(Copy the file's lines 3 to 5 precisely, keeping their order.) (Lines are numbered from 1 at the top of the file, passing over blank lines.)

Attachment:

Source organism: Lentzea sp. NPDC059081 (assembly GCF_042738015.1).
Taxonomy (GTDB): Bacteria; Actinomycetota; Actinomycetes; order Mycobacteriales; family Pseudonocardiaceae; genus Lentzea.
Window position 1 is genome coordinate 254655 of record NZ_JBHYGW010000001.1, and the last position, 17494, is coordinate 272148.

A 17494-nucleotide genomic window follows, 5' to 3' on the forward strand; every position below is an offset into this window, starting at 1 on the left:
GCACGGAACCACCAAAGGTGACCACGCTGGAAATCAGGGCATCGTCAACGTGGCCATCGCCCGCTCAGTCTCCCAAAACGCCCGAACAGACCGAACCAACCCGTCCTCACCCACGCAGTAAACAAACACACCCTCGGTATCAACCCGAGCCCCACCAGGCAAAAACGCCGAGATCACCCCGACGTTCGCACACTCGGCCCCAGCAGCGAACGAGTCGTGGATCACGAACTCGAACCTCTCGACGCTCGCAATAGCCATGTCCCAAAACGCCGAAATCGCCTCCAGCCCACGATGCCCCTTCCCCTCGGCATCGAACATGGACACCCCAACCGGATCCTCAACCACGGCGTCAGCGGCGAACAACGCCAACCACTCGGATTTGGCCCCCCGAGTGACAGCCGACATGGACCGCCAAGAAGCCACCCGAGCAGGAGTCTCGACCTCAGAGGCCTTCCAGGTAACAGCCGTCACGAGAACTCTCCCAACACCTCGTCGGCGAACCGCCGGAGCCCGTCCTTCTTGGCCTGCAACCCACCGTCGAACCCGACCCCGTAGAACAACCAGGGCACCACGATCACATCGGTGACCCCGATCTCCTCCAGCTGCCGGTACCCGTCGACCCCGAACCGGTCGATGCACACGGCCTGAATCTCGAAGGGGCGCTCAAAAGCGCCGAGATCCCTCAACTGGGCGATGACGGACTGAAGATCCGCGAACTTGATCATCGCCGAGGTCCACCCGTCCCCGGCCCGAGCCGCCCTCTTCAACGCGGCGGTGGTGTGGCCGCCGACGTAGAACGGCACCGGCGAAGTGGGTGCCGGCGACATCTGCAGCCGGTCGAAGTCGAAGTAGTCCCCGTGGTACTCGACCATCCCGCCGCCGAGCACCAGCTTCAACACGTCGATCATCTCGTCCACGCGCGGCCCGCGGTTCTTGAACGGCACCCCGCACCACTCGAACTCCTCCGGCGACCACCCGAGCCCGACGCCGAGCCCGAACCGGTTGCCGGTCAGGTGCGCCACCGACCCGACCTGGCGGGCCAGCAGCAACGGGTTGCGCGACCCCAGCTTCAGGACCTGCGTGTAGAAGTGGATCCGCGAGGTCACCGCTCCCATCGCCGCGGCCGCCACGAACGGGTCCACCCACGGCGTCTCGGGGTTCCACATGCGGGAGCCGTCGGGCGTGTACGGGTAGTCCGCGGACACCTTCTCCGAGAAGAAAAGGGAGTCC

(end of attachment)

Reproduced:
Window position 1 is genome coordinate 254655 of record NZ_JBHYGW010000001.1, and the last position, 17494, is coordinate 272148.

A 17494-nucleotide genomic window follows, 5' to 3' on the forward strand; every position below is an offset into this window, starting at 1 on the left:
GCACGGAACCACCAAAGGTGACCACGCTGGAAATCAGGGCATCGTCAACGTGGCCATCGCCCGCTCAGTCTCCCAAAACGCCCGAACAGACCGAACCAACCCGTCCTCACCCACGCAGTAAACAAACACACCCTCGGTATCAACCCGAGCCCCACCAGGCAAAAACGCCGAGATCACCCCGACGTTCGCACACTCGGCCCCAGCAGCGAACGAGTCGTGGATCACGAACTCGAACCTCTCGACGCTCGCAATAGCCATGTCCCAAAACGCCGAAATCGCCTCCAGCCCACGATGCCCCTTCCCCTCGGCATCGAACATGGACACCCCAACCGGATCCTCAACCACGGCGTCAGCGGCGAACAACGCCAACCACTCGGATTTGGCCCCCCGAGTGACAGCCGACATGGACCGCCAAGAAGCCACCCGAGCAGGAGTCTCGACCTCAGAGGCCTTCCAGGTAACAGCCGTCACGAGAACTCTCCCAACACCTCGTCGGCGAACCGCCGGAGCCCGTCCTTCTTGGCCTGCAACCCACCGTCGAACCCGACCCCGTAGAACAACCAGGGCACCACGATCACATCGGTGACCCCGATCTCCTCCAGCTGCCGGTACCCGTCGACCCCGAACCGGTCGATGCACACGGCCTGAATCTCGAAGGGGCGCTCAAAAGCGCCGAGATCCCTCAACTGGGCGATGACGGACTGAAGATCCGCGAACTTGATCATCGCCGAGGTCCACCCGTCCCCGGCCCGAGCCGCCCTCTTCAACGCGGCGGTGGTGTGGCCGCCGACGTAGAACGGCACCGGCGAAGTGGGTGCCGGCGACATCTGCAGCCGGTCGAAGTCGAAGTAGTCCCCGTGGTACTCGACCATCCCGCCGCCGAGCACCAGCTTCAACACGTCGATCATCTCGTCCACGCGCGGCCCGCGGTTCTTGAACGGCACCCCGCACCACTCGAACTCCTCCGGCGACCACCCGAGCCCGACGCCGAGCCCGAACCGGTTGCCGGTCAGGTGCGCCACCGACCCGACCTGGCGGGCCAGCAGCAACGGGTTGCGCGACCCCAGCTTCAGGACCTGCGTGTAGAAGTGGATCCGCGAGGTCACCGCTCCCATCGCCGCGGCCGCCACGAACGGGTCCACCCACGGCGTCTCGGGGTTCCACATGCGGGAGCCGTCGGGCGTGTACGGGTAGTCCGCGGACACCTTCTCCGAGAAGAAAAGGGAGTCC